In Illinois, the Chapter held its first meeting in January. Despite bad weather there were 20 passionate people there. Together the group strategized the best way to reach out to their representatives and which priorities they wanted to focus on as a Chapter. They have a clear plan to mobilize Chapter members. Representative Will Guzzardi from the Chicago area is chairing a committee investigating prescription drug prices and is supportive of transparency legislation.To date, four bills have been put forward in the State of Illinois (HB 0891, HB 1441, HB 0053 and HB 0156), with more expected soon. The Chapter Leader, Clair, has been excellent about seeking out partnerships, building coalitions, and creating resources as and when there is a need. These resources are then shared with all Chapter Leaders to use in their own activities.
The first Iowa meeting took place in late January, with good turnout despite poor weather. Allison, the Chapter Leader, created a PowerPoint to help get advocates up to speed on background and studies related to insulin pricing, legislation and oversight on both the federal and state levels, lawsuits against the pharmaceutical companies, and some specific Iowa statistics. Everyone there stressed how important it is for the Chapter to put a human face to the insulin price crisis. Sen. Claire Celsi from the Iowa State Senate was at the meeting, giving people the chance to discuss a wide variety of important topics that may warrant legislation, including a transparency bill. The group planned next steps and would like to suggest naming the bill in honor of Jesse Lutgen, a young man in Iowa who passed away due to rationing insulin. The Chapter was glad to learn about recently introduced House File 447 bill, and its companion bill Senate File 291, to expand Iowa’s emergency insulin refills from 72 hours to 30 days. Both bills were are being sent to the committee on Human Resources.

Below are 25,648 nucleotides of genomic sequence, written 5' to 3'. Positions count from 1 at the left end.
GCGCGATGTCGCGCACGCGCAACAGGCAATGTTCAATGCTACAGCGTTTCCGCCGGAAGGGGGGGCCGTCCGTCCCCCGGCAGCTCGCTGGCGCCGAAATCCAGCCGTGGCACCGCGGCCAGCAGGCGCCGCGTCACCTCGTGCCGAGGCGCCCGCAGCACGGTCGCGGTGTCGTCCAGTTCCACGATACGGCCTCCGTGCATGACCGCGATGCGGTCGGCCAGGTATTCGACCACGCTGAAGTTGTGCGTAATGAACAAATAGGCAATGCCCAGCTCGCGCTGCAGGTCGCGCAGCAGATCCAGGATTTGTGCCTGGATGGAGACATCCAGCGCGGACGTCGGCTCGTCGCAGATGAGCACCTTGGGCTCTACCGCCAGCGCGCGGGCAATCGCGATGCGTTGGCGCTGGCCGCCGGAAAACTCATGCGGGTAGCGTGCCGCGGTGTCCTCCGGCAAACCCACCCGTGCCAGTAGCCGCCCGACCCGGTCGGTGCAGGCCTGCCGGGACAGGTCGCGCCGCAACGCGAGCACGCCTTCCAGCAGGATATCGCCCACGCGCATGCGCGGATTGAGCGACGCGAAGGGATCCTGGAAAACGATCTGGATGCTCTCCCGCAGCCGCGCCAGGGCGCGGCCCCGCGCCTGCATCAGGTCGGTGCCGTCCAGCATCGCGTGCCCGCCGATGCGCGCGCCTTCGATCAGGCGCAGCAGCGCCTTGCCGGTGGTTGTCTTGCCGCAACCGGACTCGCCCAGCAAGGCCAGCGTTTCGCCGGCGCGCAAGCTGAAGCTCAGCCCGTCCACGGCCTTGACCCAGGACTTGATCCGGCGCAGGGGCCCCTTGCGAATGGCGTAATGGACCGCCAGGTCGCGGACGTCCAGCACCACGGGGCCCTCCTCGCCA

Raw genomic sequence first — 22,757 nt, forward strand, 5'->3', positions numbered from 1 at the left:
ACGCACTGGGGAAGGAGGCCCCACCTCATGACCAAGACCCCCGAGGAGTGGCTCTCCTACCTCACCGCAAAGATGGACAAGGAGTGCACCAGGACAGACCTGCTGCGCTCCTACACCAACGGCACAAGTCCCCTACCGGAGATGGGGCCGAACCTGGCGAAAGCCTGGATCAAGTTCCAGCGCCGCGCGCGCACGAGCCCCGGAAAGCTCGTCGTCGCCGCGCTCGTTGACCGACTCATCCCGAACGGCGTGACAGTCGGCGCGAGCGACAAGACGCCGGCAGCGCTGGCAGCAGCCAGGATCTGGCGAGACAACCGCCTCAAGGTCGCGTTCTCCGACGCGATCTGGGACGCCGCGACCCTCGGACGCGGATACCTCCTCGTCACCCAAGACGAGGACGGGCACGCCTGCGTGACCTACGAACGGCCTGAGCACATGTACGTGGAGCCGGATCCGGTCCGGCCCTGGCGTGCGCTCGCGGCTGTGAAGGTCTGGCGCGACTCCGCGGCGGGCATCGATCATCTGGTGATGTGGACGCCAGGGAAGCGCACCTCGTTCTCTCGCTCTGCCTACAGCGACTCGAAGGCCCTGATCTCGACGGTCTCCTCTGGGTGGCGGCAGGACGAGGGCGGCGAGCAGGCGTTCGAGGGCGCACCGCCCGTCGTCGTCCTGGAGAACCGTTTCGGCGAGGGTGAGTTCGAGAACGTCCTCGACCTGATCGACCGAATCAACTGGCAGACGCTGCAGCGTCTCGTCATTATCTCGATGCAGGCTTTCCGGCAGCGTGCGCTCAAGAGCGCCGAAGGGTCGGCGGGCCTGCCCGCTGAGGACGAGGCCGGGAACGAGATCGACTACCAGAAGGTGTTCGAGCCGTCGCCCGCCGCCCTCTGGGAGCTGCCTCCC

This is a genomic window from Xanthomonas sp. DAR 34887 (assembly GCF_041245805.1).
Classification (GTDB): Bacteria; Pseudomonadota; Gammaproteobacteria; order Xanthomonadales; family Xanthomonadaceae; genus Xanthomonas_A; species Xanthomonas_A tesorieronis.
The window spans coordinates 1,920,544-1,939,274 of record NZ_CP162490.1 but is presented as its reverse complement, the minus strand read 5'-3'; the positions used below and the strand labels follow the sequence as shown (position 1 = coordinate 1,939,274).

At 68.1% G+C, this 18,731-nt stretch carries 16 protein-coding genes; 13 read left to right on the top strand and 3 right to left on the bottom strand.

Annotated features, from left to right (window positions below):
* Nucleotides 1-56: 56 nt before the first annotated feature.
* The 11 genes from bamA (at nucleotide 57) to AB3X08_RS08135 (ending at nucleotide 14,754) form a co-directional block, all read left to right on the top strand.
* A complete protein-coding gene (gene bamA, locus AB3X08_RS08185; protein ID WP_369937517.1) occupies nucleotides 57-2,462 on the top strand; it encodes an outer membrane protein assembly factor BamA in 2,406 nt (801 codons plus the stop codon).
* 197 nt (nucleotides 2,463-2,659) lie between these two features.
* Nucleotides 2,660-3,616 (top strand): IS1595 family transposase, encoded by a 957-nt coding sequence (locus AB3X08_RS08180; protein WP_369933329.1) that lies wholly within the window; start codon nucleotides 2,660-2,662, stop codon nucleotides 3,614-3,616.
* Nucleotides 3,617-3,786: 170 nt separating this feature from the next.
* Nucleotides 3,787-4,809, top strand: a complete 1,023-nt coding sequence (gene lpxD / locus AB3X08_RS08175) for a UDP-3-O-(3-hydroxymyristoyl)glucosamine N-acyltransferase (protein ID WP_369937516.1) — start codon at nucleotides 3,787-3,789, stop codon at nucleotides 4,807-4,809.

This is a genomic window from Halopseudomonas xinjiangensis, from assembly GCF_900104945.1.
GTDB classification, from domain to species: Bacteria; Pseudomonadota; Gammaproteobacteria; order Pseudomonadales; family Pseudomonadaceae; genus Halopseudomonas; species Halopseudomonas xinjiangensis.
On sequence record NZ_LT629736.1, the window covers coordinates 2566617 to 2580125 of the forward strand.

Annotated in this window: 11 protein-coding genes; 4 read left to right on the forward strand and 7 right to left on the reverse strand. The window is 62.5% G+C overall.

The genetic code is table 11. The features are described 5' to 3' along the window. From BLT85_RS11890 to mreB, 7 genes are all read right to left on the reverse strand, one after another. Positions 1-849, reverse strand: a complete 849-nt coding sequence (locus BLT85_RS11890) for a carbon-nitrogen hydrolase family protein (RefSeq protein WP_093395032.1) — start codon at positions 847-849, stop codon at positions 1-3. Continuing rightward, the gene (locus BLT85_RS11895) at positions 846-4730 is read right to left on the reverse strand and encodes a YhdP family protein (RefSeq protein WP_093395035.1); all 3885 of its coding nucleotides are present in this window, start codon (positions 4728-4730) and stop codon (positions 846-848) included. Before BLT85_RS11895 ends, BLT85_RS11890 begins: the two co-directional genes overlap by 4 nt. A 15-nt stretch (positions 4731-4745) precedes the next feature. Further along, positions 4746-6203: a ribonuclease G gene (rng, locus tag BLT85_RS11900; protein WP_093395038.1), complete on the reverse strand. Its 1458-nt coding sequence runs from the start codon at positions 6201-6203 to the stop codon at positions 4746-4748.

Although the New York Chapter was only officially formed a few short months ago, the group has held both an in-person meeting, and online meeting. The in-person meeting in Brooklyn, was full of patients with passion, commitment, and hope. Lauren, the Chapter Leader, told us that the group had an open discussion about their personal experiences about living with diabetes. At the heart of every discussion was a common theme: accessibility and affordability of insulin. The group discussed similar topics to the Iowa Chapter, and agreed that there must be policy change to ensure every citizen is guaranteed affordable access to insulin for their entire life.
“If we work together, no one else has to die because they rationed insulin they could no longer afford or because there was an issue with their prescription,” said advocate Karlynn Holland to the group. Everyone nodded in agreement, Lauren told us. This is what we are all fighting for.